Selecting the best public courses in every New England state is, quite obviously, a subjective endeavor. Do you rate courses based on the challenge, the design, the atmosphere or the overall beauty? Is the width of the fairways important? The speed of the greens? The placement of the bunkers?
Yes, it’s all pure opinion.
But here goes anyway. In the view of this avid golfer, these are among the finest public courses in the six states. You might not think they’re the absolute best, but you won’t be disappointed after playing any of them.
Fox Hopyard in East Haddam sits adjacent to Devil’s Hopyard State Park and features woods, meadows, water, wetlands and wildlife, making it a memorable experience. Spread over 530 acres, the course takes golfers on a journey that shifts from the rolling terrain and wooded fairways reminiscent of Vermont, to a section of lowlands similar to that found in South Carolina, to a treeless Scottish links-style finish with mounding and fescue.
Kebo Valley Golf Club in Bar Harbor has been a must-visit destination for more than a century. Opened in 1888, it is located on Mount Desert Island and borders Acadia National Park. The nature of the layout is constantly changing with the seasons, providing golfers with a unique test depending on the time of year. Kebo is also a sanctuary, with hundreds of acres of land preserved in their natural state. Among its famous visitors have been President Taft and golf legend Walter Hagen, who carded a course-record 67 that stood for 50 years.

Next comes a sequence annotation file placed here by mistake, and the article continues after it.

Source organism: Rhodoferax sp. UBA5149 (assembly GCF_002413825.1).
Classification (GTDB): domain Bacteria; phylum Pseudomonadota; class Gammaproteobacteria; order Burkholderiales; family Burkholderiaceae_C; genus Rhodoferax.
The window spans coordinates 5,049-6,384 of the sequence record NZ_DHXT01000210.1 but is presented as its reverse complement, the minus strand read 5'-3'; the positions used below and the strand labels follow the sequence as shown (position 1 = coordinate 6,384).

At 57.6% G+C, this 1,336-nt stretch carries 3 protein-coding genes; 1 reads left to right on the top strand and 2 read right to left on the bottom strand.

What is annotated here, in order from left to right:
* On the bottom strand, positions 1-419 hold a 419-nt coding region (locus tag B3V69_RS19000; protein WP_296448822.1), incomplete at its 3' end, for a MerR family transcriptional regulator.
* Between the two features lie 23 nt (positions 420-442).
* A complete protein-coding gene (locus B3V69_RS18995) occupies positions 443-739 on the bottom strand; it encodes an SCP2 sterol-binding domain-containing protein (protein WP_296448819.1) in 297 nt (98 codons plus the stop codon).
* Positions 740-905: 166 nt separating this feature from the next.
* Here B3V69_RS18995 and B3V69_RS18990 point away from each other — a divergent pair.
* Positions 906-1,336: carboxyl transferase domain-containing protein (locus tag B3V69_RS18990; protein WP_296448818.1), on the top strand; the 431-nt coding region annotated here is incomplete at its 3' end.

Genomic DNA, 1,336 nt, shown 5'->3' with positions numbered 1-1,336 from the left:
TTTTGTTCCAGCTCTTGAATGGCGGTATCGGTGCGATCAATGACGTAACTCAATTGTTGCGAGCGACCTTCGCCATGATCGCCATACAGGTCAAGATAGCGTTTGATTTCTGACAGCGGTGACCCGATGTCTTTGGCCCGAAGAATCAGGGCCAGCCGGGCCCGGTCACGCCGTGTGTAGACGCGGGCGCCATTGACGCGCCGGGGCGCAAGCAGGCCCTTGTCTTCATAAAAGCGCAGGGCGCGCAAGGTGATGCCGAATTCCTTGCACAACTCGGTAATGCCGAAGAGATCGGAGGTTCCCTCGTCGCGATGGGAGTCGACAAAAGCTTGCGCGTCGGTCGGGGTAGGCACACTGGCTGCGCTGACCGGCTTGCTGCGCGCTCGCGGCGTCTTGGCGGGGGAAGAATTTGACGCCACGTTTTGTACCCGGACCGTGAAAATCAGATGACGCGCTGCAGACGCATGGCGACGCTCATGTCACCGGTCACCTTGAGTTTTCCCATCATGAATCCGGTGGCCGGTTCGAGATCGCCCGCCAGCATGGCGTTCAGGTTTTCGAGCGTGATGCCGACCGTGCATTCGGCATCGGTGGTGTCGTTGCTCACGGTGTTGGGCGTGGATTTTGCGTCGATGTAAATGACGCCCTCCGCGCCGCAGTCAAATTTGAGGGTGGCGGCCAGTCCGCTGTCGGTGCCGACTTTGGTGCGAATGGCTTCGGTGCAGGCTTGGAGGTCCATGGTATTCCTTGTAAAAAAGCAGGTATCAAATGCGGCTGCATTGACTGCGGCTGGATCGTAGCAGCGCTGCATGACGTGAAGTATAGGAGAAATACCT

The goal at Pinehills Golf Club in Plymouth is to deliver a private club feel at a public course. When you drive down the winding entrance road that stops in front of the elegant clubhouse, you’re instantly greeted like a well-heeled member. The Jones course, designed by Rees Jones, opened in 2000, followed by a Jack Nicklaus Design one year later. Set among woodlands, kettle ponds and cranberry bogs, both layouts feature steep elevation changes and dramatic scenery. Most holes are framed by pines, providing a serene atmosphere of isolation.
Located in the center of the village, North Conway Country Club was established in 1895 and once had Babe Ruth as a regular visitor. The first hole is truly unique. The steeply elevated tee shot plays over the railroad tracks for the North Conway Scenic Railway, and the local joke is to aim for an open window when the train is passing.
Sculpted out of a pine forest, Richmond Country Club in Hope Valley has the feel of a private club. With narrow fairways framed by towering pines, you will be duly challenged. Golf Digest gives it a four-star ranking as “Best Places to Play.”
Lake Morey Country Club in Fairlee sits alongside a crystal-clear lake, with the majestic Green Mountains serving as the backdrop. Home of the Vermont Open for 50 years, it features sweeping fairways and plush greens. Opened in 1929, it demands accuracy on both the relatively flat front nine and along the rolling terrain of the back nine.
Top photo: Lake Morey Country Club